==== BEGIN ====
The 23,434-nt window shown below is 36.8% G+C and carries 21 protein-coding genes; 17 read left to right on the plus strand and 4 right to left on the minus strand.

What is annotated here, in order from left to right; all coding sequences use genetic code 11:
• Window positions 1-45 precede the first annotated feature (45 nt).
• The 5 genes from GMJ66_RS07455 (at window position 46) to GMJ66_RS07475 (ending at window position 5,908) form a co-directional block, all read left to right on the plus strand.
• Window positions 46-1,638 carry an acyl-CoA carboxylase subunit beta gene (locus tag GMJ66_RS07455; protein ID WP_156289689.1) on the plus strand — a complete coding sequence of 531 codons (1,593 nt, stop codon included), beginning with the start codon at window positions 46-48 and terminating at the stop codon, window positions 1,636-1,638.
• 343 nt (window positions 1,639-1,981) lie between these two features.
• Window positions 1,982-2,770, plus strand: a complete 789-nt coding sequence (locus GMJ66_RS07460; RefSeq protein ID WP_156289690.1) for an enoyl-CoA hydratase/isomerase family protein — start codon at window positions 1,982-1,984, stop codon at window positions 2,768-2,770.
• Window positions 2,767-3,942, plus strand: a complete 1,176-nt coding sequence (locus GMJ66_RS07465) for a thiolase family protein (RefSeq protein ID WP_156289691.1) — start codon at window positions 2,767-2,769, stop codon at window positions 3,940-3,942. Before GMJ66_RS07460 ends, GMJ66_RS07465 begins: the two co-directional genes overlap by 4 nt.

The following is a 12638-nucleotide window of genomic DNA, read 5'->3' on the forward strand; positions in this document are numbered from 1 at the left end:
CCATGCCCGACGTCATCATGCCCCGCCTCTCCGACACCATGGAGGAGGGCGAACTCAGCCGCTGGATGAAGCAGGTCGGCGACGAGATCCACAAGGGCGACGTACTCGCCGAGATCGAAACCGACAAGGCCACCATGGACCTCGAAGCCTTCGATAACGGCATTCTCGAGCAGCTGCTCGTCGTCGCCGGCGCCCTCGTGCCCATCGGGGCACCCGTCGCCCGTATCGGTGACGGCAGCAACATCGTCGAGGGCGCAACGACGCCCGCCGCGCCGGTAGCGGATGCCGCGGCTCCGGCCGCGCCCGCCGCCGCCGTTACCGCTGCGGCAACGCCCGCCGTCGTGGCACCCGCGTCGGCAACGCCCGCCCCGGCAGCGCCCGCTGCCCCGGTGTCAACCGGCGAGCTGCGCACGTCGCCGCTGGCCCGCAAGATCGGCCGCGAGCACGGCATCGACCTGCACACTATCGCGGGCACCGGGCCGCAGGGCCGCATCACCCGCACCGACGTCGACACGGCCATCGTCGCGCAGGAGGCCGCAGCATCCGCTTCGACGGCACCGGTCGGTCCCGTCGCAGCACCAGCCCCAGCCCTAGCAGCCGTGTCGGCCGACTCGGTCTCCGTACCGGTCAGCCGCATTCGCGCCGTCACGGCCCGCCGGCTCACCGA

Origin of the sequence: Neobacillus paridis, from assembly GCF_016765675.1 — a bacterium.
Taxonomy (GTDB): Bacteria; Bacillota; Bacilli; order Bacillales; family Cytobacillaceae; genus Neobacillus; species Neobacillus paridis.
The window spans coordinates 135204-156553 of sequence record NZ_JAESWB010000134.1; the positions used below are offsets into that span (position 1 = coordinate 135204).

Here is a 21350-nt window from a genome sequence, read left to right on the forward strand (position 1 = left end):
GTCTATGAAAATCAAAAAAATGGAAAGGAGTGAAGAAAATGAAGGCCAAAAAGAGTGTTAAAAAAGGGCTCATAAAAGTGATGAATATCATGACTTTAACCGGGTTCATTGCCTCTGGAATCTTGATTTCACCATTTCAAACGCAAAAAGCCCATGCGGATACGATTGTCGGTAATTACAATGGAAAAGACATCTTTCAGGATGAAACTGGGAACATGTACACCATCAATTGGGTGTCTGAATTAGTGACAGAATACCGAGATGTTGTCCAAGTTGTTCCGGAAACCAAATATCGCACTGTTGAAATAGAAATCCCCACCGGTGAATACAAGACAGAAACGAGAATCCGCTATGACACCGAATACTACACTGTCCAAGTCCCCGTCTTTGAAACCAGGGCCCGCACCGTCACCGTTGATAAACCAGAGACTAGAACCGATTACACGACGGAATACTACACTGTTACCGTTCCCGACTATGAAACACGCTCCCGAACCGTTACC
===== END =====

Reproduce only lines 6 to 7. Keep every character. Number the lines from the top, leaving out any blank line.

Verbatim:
• 343 nt (window positions 1,639-1,981) lie between these two features.
• Window positions 1,982-2,770, plus strand: a complete 789-nt coding sequence (locus GMJ66_RS07460; RefSeq protein ID WP_156289690.1) for an enoyl-CoA hydratase/isomerase family protein — start codon at window positions 1,982-1,984, stop codon at window positions 2,768-2,770.